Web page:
The Question that Set me Free from my Unhappiness.

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Last Christmas Eve, rather than being at home, being a good wife and a loving mother, I left home. I ditched the kids and abandoned my husband who was baking in the kitchen and I ran all over town until I found a tattoo artist who could ink me.

Without question or doubt, I knew that this was the day I had to get these words tattooed on my body. That day I needed it to be part of my being. As my house filled with people, presents and the pressure of it all, I needed a reminder of the problemlessness of it all.

When I first connected to this question it was like something cracked open inside of me to let the light in. I was sitting in my psychologist’s office listing off all the things I needed to fix about myself. He looked at me, bemused. When I stopped talking he stared me right in the eye and asked:

What if there is no problem?

The world stopped. Everything since that moment has changed for the better.

I couldn’t just write this down on a piece of paper. I needed a permanent reminder of this question that would become my personal mantra. I needed to look at this every minute of every day. Because for the first time in my life I had a handle on how to get some freaking inner peace. I needed that tattoo as a declaration of personal transformation.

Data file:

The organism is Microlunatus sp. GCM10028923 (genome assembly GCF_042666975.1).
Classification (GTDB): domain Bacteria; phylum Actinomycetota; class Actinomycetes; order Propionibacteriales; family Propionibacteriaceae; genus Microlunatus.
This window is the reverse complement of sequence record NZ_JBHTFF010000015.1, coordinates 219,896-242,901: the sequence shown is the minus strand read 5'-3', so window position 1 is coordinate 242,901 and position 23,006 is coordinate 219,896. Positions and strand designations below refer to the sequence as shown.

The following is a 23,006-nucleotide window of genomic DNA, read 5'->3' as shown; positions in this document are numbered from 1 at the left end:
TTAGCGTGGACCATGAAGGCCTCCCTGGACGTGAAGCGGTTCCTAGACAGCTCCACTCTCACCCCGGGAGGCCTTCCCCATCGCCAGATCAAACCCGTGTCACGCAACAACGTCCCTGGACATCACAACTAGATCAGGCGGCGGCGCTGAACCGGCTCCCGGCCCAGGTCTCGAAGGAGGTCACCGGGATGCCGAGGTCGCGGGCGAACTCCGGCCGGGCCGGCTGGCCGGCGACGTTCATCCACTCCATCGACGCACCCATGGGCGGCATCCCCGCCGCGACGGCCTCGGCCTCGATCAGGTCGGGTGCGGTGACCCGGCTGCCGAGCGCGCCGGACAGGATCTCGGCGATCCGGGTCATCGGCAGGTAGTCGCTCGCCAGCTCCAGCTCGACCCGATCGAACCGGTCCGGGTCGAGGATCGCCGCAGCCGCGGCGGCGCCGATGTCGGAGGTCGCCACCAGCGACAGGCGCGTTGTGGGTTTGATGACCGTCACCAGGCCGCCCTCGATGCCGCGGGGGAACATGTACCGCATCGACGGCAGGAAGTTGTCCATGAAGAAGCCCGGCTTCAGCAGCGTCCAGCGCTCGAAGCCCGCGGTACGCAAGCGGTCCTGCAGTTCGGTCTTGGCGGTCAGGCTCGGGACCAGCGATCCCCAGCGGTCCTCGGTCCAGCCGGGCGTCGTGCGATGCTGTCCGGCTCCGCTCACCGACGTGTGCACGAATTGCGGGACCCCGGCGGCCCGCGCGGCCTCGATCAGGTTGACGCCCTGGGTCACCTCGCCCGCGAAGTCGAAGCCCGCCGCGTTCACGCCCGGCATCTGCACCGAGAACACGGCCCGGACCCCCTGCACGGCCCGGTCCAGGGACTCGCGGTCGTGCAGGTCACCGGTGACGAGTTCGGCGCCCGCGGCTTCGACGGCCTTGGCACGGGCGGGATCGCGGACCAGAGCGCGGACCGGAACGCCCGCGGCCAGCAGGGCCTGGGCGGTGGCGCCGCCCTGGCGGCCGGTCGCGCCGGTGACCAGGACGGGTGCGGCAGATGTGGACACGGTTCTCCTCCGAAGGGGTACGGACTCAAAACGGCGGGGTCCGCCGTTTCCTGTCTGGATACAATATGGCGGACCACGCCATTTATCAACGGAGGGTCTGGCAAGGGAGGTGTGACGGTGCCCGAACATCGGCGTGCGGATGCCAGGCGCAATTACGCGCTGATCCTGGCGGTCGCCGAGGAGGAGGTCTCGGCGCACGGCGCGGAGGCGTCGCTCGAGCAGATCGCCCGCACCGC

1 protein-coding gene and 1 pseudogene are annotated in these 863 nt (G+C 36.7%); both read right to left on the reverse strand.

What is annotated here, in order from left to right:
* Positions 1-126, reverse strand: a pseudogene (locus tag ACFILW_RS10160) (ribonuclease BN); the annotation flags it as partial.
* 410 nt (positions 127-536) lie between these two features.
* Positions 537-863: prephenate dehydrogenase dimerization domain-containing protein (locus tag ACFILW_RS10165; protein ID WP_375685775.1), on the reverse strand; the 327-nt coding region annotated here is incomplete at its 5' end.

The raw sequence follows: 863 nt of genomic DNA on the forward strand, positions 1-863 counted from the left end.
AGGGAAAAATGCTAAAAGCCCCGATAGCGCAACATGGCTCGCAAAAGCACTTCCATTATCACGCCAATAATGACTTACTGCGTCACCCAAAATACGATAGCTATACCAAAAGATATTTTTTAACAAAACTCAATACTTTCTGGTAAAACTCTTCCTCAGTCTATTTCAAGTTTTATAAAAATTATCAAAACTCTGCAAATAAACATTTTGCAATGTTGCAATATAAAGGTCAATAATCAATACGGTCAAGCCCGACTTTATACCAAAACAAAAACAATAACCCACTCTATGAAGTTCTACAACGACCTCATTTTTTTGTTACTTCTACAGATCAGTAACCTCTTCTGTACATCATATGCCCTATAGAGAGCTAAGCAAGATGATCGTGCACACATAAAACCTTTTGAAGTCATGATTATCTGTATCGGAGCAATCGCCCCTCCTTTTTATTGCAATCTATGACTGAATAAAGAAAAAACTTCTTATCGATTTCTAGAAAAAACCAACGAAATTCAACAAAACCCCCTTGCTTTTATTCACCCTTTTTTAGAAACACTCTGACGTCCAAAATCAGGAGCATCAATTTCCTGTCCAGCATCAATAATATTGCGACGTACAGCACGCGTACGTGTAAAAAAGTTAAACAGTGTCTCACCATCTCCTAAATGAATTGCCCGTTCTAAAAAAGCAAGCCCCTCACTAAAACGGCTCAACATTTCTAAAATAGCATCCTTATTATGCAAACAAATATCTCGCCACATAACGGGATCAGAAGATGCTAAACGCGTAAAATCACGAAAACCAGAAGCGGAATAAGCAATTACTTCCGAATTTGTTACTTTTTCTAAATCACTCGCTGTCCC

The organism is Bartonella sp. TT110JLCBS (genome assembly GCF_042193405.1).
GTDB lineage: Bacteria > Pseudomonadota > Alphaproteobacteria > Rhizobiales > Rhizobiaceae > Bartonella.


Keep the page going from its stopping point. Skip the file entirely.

The transformation in me came from a simple realisation—I am not a problem.

I had been pathologising myself for as long as I could remember. Want the recipe for permanent unhappiness? I had it. I fixated on the belief that, when I sorted out the problem that was me, everything would make sense. I kept myself miserable and suffering for a long time.

As a spiritual seeker I was particularly good at using personal development as a weapon of self-destruction. I could identify all my personal failings and the back story to them with ease. But it brought me no peace. I was always at odds with myself.

In that moment of cracking open what was concealed for so long became clear. The perfect version of me didn’t exist. The need for it kept me from my own happiness. And the problems of my life, well, were they?

No matter how grievous or painful or humiliating or shameful or despairing or enraging my experiences were, they were just life. It was my story about them that made them good or bad. And when I saw it in that way I was free to live my life. I was no longer defeated by it.

This radical acceptance made me recognise that I wasn’t a baking mama. I am an out getting tattooed on Christmas Eve mama.

But this is not the end of the story. As I went deeper into my own self-acceptance, something remarkable happened in my relationship with the world. What if all the problems are not a problem?